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Re: [Revlist] British regiments recruiting in America, and Americans in British regiments

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  • IVBNNJV@aol.com
    Hey Paul Yes indeed.? While that order was aimed at Provincials, it should be noted the three units alluded to by the last sentence were the Queen s Rangers,
    Message 1 of 40 , Nov 3, 2008
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      Hey Paul

      Yes indeed.? While that order was aimed at Provincials, it should be noted the three units alluded to by the last sentence were the Queen's Rangers, Volunteers of Ireland and British Legion.

      Some units stayed true to that regulation.? After the siege of Charlestown, the New York Volunteers themselves rejected additional companies from North Carolina joining their corps.? They felt it would dilute their unit of experience?and?the cohesion of all being from the same place.? It did not stop them the previous year however from accepting about two dozen men from the short-lived Royal Georgia Volunteers.? By the end of 1780, they were recruiting in the South the same as most other Provincial units, regulation or no regulation.? The number of recruits raised?by units like the New Jersey Volunteers, Prince of Wales American Volunteers and DeLancey's Brigade?in the South, particularly from 1780 on, was rather small.? Not surprisingly, the new recruits wished to serve in units under officers they knew and which were raised in their neighborhoods.? The Georgia Loyalists and King's (Carolina) Rangers both got in trouble for recruiting at Charlestown in 1780, but that was more because they were trying to enlist prisoners as much as anything else.

      BTW, the regulation regarding British and Irish emigrants was routinely ignored.? Simcoe huffed and puffed about it from time to time, but the impracticality of the rule made it nearly useless.

      Todd W. Braisted

      -----Original Message-----
      From: paullaurapace@...
      To: Revlist@yahoogroups.com
      Sent: Mon, 3 Nov 2008 8:45 am
      Subject: Re: [Revlist] British regiments recruiting in America, and Americans in British regiments

      List - I found this order from the Charleston Campaign which restricts recruiting only to certain regiments.

      Paul Pace
      42d Lt Infy Coy

      Head Quarters James Island 11th Mar 1780...
      No Corps will be permitted to recruit in the province except the Royal North Carolina Volunteers, South Carolina Royalists and those Corps having Leave to Inlist British and Irish Emigrants.

      -------------- Original message from IVBNNJV@...: --------------

      Steve, Don & List

      There were at least four British regiments that actively recruited in America, as opposed to the more passive methods Don outlined.

      The Royal Artillery made an active effort to make up its constant shortage by recruiting men at New York City in 1777, as witness this advertisement:


      A Roll I found in War Office 10 lists about forty recruits specifically enlisted at New York in April 1777, and James Pattison later said that a total of about eighty were recruited.

      James Bain of the 1st Battalion, 60th Regiment, stationed on Jamaica, recruited for his corps at Charlestown, SC from November 1780 until some time in 1781 but was not very successful due to all the competition with the Provincial units.? I have likewise found Americans enlisting in the 3rd and 4th Battalions of the 60th during the course of the war.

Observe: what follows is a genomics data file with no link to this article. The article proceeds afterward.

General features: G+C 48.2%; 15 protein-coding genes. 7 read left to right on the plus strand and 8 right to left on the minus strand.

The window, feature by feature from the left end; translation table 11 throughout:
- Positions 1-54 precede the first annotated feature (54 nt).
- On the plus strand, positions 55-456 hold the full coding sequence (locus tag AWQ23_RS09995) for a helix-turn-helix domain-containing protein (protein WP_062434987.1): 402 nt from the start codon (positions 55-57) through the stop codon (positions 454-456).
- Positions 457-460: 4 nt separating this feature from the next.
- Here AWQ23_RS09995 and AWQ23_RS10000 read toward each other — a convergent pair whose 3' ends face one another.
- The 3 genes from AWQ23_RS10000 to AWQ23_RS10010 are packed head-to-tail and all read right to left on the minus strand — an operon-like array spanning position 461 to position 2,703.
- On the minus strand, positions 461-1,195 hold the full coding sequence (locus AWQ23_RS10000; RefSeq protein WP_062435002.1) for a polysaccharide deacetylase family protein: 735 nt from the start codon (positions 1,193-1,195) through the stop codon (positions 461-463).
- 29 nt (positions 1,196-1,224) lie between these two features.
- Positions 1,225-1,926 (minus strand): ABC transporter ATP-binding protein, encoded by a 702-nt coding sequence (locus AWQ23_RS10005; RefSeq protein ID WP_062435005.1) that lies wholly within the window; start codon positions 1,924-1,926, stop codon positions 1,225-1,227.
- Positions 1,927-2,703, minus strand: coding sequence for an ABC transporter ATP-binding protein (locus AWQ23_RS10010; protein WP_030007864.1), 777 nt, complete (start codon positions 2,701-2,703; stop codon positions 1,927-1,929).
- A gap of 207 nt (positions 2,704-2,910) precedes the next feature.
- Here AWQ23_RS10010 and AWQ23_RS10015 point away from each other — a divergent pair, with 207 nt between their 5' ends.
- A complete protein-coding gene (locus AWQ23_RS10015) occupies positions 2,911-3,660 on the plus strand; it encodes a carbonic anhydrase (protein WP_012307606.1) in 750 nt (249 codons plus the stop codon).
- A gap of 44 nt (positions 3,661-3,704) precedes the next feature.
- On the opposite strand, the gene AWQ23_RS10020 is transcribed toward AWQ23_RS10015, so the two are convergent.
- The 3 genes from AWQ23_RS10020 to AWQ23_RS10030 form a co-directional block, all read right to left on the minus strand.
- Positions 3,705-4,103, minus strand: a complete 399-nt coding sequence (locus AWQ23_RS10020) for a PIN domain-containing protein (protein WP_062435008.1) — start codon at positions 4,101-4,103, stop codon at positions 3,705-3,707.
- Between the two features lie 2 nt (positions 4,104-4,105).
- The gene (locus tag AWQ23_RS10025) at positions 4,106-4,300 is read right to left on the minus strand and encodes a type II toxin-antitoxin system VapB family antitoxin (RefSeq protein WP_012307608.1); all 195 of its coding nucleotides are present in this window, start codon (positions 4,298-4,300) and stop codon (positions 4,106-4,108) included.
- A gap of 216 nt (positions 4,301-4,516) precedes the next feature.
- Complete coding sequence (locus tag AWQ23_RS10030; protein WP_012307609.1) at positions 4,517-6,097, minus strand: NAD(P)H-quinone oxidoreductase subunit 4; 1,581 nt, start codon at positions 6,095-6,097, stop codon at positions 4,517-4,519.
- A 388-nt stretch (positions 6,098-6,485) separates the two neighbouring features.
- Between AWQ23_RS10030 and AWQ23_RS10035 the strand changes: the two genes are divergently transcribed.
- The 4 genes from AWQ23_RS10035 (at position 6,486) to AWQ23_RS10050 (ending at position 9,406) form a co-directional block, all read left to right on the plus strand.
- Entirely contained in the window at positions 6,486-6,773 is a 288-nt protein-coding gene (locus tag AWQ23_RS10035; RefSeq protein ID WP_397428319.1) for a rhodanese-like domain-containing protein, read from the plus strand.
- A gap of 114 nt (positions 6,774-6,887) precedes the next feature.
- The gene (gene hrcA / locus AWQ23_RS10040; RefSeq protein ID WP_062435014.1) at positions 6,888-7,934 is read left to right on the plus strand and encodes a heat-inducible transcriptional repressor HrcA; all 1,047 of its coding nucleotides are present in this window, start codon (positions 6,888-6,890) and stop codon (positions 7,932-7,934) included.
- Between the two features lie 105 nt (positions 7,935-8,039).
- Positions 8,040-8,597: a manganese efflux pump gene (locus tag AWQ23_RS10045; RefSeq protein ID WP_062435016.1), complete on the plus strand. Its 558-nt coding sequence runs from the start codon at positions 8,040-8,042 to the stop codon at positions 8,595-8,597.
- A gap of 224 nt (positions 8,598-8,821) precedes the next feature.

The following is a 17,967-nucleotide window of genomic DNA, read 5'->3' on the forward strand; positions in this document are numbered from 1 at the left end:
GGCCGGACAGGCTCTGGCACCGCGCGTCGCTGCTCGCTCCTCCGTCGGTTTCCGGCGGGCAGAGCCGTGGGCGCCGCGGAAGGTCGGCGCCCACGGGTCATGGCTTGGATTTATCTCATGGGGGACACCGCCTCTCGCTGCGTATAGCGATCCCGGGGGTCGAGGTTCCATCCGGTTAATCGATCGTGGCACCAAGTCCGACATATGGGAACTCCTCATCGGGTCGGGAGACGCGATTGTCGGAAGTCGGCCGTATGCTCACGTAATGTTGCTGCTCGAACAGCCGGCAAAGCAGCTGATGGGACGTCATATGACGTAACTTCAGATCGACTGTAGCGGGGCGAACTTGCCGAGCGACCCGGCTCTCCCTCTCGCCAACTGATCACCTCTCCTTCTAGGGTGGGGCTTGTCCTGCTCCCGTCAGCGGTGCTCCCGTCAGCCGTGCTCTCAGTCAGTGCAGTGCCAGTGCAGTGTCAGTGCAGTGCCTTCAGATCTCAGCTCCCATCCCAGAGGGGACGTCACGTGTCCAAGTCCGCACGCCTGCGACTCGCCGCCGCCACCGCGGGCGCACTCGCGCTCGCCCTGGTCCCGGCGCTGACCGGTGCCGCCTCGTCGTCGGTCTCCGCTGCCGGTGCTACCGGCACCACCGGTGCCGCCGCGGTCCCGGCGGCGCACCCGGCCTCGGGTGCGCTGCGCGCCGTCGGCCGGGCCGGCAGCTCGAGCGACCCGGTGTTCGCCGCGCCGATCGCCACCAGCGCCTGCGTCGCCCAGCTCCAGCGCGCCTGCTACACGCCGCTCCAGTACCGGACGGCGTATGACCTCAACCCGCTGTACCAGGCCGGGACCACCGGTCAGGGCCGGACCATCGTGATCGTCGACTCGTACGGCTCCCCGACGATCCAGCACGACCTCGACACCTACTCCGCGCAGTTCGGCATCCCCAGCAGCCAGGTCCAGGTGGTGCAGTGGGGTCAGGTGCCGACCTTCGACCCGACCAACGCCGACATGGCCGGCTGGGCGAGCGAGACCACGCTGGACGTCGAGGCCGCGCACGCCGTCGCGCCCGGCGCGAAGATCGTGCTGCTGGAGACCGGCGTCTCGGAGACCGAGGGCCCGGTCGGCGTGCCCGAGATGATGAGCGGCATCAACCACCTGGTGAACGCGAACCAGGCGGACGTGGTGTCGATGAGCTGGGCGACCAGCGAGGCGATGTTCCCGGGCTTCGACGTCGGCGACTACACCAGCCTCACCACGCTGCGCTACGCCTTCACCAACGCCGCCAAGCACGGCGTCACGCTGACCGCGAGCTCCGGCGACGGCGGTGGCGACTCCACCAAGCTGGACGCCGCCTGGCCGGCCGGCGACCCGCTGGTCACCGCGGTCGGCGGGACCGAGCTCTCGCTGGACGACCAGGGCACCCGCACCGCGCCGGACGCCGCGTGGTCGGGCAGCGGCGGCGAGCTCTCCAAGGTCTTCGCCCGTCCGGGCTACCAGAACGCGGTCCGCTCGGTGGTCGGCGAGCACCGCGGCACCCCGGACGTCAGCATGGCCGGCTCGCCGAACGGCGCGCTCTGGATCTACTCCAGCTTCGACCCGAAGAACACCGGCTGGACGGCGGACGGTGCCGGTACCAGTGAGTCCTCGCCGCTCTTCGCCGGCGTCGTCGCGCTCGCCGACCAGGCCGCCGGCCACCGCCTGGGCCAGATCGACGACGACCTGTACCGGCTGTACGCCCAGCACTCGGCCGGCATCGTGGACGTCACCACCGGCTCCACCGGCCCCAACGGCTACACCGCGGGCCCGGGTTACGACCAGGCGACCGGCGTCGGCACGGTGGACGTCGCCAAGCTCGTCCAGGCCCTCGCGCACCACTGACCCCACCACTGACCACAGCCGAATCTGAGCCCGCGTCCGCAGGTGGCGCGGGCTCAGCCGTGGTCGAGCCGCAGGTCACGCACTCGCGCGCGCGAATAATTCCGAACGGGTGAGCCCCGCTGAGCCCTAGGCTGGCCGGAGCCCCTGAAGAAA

The 79th and 88th Regiments, also stationed on Jamaica, recruited actively in New York City in 1781, offering the riches of plunder on the Spanish Main.? Detachments of both corps remained at New York on that duty through 1782, raising a few men.? Advertisements for both units appeared in all the Nrew York City newspapers.

      Otherwise, it is very difficult to say by the rolls who enlisted where.? Sometimes batches of recruits from England are easy to identify, because it lists "joined" on a specific day (as opposed to enlisted) and there will be forty guys with that one date.? But looking over the rolls of the 40th Regiment for 1776, there are recruits joining almost every day, and some of the names I saw are teh same as large Loyalist families in the metro New York area.? But without more info, its impossible to say.? Personally, I believe a number of Loyalists did join British units at New York City in the summer and fall of 1776, before Provincial units kicked recruiting into high gear; and after that, very few joined them.? That's just an opinion.

      Todd Braisted

      -----Original Message-----
      From: Steve Rayner <steverayner@...>
      To: revlist@yahoogroups.com
      Sent: Fri, 31 Oct 2008 10:57 am
      Subject: RE: [Revlist] British regiments recruiting in America, and Americans in British regiments

      Hi Don;

      Thanks for sharing your extensive knowledge on the subject.

      I'll be surprised, if there was not a specific order in America at some point, for British regiments not to recruit Americans. I would expect the order to be slipped over now and then, of course. The British do seem to have placed a lot of emphasis on recruiting for the Provincial regiments - and they wouldn't benefit from competition.

      Prior to the war, the British did discuss creating recruiting districts in America, evidence of a major drive in the works. The plan seems to have been scrapped though. The reduction of British regiments and the voluntary discharge of men in America probably left a lot of men hanging around in seedy taverns wondering what to do with the rest of their lives, or, finding themselves trapped in the same drudge work that made enlisting in the army an attractive proposition in the first place.